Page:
Mandela can be proud of SA: Vavi

2010-02-11 10:23

NELSON Mandela could be proud of what South Africa had become two

decades after his release from jail, Cosatu general secretary Zwelinzima Vavi

said today.

He was speaking to journalists at Drakenstein Prison outside Paarl,

where the African National Congress is hosting a morning of celebrations to mark

the 20th anniversary of Mandela’s freedom.

“I think he should be proud generally about the progress that the

country has made,” Vavi said.

“We are a respected democracy. We have had four rounds of national

elections and local elections, largely peaceful.

“We have a Constitution celebrated everywhere else in the world as

one of the best that humankind can dream of.

“We have made progress in relation to a number of social issues:

better access to health care, better access to electricity and water, better

access to houses and all of that.”

Vavi said there were still daunting challenges, the biggest of

which was at the economic level, manifested in the unemployment crisis and the

massive inequalities in society.

The fact that 75% of unemployed people in South Africa were below

the age of 35 was a “ticking bomb”, because with those levels of desperation one

could see the other social ills that went with it, such as HIV and Aids, and

service protests.

“If there is one thing that we must do to take forward the legacy

of comrade Nelson Mandela, (it) is to make sure that the economy works for the

majority of our people,” Vavi said.

Despite all the problems, there was “every reason” for South Africa

to celebrate 20 years on.

“All citizens feel they can change the course of political life in

the country, we have a very vibrant Parliament; we’re enjoying real fruits of

freedom from that point of view.

“You have no idea of what it meant to be in the streets celebrating

Nelson Mandela on the 11th of February in 1990.

“In that very same night, despite the fact that he was freed, many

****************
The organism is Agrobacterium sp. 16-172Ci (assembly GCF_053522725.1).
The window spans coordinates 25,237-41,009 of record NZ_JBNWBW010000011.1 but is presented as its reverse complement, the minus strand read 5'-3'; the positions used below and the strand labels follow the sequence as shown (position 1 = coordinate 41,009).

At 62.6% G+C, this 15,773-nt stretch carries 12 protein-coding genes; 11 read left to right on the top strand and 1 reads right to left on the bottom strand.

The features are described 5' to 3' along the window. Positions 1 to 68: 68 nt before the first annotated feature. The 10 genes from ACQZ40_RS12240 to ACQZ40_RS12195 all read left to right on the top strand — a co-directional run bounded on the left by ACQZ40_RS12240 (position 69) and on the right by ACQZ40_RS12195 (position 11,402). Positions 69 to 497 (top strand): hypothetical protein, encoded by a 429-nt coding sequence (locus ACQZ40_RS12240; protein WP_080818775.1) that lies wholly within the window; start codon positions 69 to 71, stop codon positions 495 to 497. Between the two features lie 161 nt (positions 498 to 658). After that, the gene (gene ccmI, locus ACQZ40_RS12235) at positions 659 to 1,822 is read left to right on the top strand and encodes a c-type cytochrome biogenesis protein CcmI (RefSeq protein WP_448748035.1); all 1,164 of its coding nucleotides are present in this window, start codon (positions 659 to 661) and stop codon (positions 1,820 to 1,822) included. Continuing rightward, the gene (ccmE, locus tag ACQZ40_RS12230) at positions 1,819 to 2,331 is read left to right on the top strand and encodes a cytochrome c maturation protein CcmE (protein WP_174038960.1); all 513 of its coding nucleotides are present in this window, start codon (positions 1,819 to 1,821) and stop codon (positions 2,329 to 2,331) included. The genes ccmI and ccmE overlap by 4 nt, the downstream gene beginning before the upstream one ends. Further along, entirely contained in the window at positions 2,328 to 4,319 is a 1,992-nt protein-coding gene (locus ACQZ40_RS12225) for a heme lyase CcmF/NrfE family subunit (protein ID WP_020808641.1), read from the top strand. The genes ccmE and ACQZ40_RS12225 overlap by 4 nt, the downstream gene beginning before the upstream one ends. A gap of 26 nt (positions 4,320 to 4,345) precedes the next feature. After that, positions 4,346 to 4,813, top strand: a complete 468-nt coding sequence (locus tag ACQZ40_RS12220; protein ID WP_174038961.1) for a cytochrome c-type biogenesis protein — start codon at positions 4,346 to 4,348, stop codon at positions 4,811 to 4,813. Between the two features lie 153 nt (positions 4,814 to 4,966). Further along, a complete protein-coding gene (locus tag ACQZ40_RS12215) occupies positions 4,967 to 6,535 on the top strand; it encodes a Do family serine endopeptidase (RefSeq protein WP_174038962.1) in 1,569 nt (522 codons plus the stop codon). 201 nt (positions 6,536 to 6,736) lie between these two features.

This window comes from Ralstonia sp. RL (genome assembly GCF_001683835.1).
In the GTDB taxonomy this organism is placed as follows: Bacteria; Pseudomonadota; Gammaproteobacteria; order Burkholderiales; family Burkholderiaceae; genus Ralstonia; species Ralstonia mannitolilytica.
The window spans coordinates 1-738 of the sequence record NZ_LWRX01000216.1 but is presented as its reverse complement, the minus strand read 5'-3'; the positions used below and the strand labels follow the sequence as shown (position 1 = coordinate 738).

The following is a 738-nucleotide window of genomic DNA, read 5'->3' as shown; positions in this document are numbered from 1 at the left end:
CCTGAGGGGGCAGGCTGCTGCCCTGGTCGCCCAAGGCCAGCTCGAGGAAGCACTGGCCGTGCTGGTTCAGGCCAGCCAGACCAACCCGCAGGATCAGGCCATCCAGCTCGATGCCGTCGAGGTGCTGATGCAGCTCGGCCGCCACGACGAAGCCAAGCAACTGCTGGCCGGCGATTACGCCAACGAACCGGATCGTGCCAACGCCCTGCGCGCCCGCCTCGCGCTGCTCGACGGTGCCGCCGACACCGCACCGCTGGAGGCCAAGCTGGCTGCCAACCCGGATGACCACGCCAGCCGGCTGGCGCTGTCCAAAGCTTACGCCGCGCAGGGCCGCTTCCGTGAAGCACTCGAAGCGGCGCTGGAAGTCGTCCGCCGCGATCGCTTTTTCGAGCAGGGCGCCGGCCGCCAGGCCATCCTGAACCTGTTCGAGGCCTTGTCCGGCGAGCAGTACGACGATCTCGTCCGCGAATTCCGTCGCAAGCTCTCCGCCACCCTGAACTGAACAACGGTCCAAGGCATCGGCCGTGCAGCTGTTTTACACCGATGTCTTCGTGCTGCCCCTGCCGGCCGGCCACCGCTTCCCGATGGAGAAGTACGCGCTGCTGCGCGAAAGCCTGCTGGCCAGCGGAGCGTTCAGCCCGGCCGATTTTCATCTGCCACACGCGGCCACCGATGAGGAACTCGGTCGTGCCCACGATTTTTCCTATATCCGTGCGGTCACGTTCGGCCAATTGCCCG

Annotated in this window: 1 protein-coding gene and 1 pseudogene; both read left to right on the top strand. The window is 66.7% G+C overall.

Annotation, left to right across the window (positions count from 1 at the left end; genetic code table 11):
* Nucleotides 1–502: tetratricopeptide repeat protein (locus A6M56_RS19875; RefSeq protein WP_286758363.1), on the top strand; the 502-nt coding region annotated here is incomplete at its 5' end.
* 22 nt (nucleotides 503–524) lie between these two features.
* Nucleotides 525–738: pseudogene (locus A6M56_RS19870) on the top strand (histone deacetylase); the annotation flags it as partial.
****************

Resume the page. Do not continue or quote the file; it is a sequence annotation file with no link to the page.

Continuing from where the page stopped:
of us could not afford to go back to our homes and sleep peacefully, because of

the levels of violence sponsored by the state.

“At least that thing is a thing of the past. We can sleep

peacefully at night without fear of being petrol-bombed or killed.”

Asked whether South Africa had the political and moral leadership

for which Mandela had spent time in jail, he said he did not believe that the

country’s leadership should be judged on the basis of one person’s


“Nelson Mandela represented not only unity, love, but also

represented good values.”

Vavi was one of a host of VIPs who attended a breakfast in a

marquee set up in the prison grounds.

They are to march out of the prison gates in a symbolic

re-enactment of Mandela’s first steps to freedom.

Mandela himself is not attending the event, but will be at

Parliament this evening to hear President Jacob Zuma’s state of the nation


Earlier, Mandela’s former prison comrade, Ahmed Kathrada, told

reporters at the prison that the anniversary had great significance for South


“But we must remember that the second of February (the day of the

announcement that Mandela would be freed) and the 11th of February were part of

a process,” he said.

“These days didn’t just suddenly descend on us. It was part of a

process that Mr Mandela started from prison, while we were with him at Pollsmoor


Asked whether the South Africa of today was something he was proud

of, he said it had to be remembered that the apartheid regime had robbed people

of their dignity and humanity.

“We regained our dignity. Without dignity, all the wealth, all the

freedom is nothing.

“We also liberated our white compatriots, because they had believed

the propaganda that comes a black president this country will be plunged into


“And we instilled into the people of South Africa pride, one

nation, one flag, one anthem. That is more important than any material


Kathrada declined to comment on the controversy over Zuma’s love

child, saying he was an “ordinary ANC branch member” and kept his opinions on

such issues to himself.

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